The Toyota VZ Series

In the six-cylinder engine families of Toyota, likely the most well-known is the VZ Series, which was introduced in 1988 and has become a global V6 platform for the company. Displacement ranges from 2.0-liters to 3.4L in both single and dual overhead camshaft configurations (SOHC and DOHC). Since its introduction, the VZ Series has been improved upon as technologies advanced.

Toyota 2VZ-FE Engine

Toyota 2VZ-FE Engine

The low-angle DOHC cylinder heads on the VZ Series were designed by Yamaha Motor to give excellent low- and mid-range torque. The series uses cast iron engine blocks, forged steel crankshafts, and in the third-generation, cast iron main bearing support girdles. This has given the VZs a reputation for being reliable due to the robust nature of their build.

The first-generation of the VZ Series appeared in the Camry Prominent and Toyota Vista in 1998 in the Japanese market.

2VZ-FE

This engine was the first export from Japan for the series. It is a 2.5-liter V6 with a compression ratio of just 9:1. It appeared in the Toyota Camry from 1988-1991 and the Lexus ES 250 from 1989-1991.

  • Firing Order: 1-2-3-4-5-6
  • Spark Gap: 0.044 in

3VZ-E

Introduced at the same time as the 2VZ, the 3VZ series is a 3.0-liter. The 3VZ-E is the only V6 SOHC that Toyota has ever built with an output of 145 horsepower in the first series and 150 horsepower in later iterations. This iteration of the 3VZ appeared in the 1988-1995 4Runner and Pickup and the 1992-1995 T100.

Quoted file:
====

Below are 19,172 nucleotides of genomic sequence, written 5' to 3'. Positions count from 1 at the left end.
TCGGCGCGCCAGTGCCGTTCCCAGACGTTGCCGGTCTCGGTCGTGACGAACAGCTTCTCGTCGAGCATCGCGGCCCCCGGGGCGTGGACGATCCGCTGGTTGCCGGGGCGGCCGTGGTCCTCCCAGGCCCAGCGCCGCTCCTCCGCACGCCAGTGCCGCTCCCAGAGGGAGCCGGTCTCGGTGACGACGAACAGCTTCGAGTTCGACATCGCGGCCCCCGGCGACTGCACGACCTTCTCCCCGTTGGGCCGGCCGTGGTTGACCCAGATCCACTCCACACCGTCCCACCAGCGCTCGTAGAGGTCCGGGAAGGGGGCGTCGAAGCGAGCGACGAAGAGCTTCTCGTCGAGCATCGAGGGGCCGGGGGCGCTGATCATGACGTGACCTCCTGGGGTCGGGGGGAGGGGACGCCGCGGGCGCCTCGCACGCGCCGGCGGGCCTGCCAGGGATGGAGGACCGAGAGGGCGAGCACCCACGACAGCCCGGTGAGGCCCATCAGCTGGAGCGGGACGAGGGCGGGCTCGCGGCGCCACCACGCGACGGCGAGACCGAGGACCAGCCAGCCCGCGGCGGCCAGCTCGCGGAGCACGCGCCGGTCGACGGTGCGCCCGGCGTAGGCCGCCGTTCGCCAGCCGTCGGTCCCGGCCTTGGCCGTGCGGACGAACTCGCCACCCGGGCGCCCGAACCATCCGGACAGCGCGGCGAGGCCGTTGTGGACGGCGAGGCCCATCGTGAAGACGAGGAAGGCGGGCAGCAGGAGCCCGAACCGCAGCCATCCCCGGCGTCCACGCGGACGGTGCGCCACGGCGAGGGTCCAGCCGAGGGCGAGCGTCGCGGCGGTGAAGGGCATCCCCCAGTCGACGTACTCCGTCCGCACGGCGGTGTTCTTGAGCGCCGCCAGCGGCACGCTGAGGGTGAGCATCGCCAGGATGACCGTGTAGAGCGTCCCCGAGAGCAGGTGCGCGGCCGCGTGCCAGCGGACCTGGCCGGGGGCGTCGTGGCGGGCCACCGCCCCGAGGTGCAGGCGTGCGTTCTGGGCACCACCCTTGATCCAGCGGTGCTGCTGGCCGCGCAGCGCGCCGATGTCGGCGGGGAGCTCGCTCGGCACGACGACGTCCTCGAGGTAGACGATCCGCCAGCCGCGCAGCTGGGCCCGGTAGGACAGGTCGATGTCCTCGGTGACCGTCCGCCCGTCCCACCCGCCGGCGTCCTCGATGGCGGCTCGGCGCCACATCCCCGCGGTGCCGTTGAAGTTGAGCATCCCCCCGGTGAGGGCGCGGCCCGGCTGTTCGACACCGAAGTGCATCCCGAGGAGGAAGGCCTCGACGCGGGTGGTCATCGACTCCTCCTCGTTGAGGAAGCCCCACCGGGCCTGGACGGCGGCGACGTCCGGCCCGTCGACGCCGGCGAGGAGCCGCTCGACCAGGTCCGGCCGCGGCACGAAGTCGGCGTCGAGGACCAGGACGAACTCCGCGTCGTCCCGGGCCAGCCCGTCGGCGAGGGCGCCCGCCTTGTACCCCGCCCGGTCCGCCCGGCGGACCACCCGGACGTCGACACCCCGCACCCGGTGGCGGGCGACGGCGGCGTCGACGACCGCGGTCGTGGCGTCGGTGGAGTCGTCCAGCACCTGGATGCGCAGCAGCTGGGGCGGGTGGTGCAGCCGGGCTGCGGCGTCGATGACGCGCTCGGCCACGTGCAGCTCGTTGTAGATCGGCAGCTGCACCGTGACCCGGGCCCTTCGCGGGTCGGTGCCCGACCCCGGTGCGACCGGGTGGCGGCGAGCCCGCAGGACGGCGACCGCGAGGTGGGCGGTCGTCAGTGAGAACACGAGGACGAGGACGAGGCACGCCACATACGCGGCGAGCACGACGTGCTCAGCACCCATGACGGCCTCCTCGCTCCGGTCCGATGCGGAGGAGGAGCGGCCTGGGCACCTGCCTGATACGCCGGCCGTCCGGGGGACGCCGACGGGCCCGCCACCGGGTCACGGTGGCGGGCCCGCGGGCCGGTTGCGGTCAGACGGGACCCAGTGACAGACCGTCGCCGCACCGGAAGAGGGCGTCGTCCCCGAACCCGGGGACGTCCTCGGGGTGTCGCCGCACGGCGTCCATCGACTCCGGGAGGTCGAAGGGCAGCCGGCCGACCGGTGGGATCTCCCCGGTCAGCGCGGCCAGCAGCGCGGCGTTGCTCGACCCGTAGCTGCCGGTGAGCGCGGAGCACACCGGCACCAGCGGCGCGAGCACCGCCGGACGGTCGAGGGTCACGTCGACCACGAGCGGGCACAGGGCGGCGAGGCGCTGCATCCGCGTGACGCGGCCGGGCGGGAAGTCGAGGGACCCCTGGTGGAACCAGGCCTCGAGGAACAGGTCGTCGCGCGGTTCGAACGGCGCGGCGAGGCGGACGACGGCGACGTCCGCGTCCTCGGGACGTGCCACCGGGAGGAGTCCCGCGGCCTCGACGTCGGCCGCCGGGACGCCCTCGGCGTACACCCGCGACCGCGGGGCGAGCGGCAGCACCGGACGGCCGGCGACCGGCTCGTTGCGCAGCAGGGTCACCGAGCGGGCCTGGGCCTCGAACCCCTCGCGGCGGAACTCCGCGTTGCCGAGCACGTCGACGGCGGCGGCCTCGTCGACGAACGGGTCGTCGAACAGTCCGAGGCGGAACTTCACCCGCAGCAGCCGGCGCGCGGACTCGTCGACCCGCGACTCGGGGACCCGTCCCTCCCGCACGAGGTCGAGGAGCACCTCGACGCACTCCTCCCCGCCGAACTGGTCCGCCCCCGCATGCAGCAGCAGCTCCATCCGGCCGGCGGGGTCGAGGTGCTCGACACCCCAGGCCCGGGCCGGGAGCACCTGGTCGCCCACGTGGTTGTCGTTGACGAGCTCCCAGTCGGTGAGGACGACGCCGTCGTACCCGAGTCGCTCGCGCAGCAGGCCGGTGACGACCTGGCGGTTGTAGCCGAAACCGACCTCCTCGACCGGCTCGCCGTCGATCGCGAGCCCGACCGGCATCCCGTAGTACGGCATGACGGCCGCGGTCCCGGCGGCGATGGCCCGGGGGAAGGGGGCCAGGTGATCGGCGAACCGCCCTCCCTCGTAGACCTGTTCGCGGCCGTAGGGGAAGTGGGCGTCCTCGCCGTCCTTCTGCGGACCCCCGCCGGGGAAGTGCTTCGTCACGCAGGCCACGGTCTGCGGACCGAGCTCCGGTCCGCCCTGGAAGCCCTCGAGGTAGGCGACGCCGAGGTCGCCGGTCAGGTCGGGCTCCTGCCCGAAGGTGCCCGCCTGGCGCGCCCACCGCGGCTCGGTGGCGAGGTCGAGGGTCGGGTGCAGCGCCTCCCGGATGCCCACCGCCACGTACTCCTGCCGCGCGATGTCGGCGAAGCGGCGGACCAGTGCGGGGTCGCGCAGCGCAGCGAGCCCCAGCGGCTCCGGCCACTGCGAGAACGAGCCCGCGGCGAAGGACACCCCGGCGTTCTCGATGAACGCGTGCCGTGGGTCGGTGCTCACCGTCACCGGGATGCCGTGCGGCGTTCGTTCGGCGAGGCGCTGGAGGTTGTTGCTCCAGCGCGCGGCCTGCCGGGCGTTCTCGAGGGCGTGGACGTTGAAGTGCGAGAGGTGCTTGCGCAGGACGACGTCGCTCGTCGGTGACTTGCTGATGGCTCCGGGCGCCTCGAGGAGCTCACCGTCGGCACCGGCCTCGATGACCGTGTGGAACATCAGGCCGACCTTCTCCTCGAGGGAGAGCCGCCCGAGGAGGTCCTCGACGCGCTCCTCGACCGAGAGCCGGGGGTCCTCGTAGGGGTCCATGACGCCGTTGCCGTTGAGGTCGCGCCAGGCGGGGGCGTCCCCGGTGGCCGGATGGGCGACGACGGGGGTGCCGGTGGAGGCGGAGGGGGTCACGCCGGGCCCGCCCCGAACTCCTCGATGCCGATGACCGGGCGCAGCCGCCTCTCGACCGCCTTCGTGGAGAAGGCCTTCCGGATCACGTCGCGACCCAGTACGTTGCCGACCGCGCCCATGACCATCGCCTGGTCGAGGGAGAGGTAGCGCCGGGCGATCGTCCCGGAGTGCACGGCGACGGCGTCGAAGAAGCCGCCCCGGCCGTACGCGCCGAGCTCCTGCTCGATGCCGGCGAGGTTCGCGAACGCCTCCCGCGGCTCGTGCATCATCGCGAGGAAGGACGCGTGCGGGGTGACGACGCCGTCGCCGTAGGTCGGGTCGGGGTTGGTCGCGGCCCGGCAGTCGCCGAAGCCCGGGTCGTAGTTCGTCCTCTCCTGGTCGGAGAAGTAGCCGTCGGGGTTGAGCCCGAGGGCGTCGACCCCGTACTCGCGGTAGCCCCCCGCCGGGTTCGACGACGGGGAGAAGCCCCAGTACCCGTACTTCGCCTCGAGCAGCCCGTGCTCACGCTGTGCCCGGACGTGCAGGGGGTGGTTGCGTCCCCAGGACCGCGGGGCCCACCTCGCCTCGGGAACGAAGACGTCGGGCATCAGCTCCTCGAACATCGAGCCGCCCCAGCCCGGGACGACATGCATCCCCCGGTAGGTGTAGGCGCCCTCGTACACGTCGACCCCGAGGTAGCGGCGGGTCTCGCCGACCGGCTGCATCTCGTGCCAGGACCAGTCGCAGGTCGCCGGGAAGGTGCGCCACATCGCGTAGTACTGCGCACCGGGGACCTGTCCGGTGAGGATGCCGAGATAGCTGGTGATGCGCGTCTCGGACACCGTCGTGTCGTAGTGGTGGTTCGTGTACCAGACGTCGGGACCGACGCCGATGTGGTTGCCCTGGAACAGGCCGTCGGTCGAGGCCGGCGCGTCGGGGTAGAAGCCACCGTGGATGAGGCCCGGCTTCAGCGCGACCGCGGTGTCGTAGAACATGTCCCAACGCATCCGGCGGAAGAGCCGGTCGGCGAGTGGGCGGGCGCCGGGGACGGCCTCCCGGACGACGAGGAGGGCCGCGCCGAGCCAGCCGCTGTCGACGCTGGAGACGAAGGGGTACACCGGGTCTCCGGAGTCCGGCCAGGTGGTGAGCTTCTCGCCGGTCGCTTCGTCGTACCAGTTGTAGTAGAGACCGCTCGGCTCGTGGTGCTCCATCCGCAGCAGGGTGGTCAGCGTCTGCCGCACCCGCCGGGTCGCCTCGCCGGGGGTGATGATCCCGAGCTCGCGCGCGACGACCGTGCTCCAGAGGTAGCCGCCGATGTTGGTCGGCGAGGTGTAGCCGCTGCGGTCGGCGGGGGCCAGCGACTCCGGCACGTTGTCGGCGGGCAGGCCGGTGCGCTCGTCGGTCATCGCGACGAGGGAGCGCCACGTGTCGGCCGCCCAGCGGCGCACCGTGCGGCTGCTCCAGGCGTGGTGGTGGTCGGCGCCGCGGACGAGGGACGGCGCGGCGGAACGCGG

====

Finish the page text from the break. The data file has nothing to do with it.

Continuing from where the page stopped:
• Firing Order: 1-2-3-4-5-6
  • Spark Gap: 0.028 in

3VZ-FE

This is the DOHC version of the 3.0-liter 3VZ engines. It uses Toyota's ACIS variable-intake system. Mechanics will be familiar with this as Toyota's "tilted monster." Because the engine was made for trucks, it is tall, so it had to be tilted sideways (towards the firewall) when placed in cars like the 1992-1993 Camry and Lexus ES300. Getting to the lower cylinders requires removing the intake plenum entirely, making it one of the least friendly Toyota engines for mechanics. The 3VZ-FE was replaced by the MZ Series in 1994.

  • Firing Order: 1-2-3-4-5-6
  • Spark Gap: 0.044 in

5VZ-FE

While the 4VZ engines were Japanese-only, the 5VZ-FE saw use in several popular trucks globally. It is a 3.4-liter engine that replaced the 3VZ-E in 1995, running until 2004 in the Tacoma, until 1998 in the T-100, from 1996-2002 in the 4Runner, 2000-2004 in the Tundra, etc. The 5VZ-FE is a 190 horsepower V6 DOHC with sequential multi-port fuel injection utilizing four valves per cylinder.

  • Firing Order: 1-2-3-4-5-6
  • Spark Gap: 0.044 in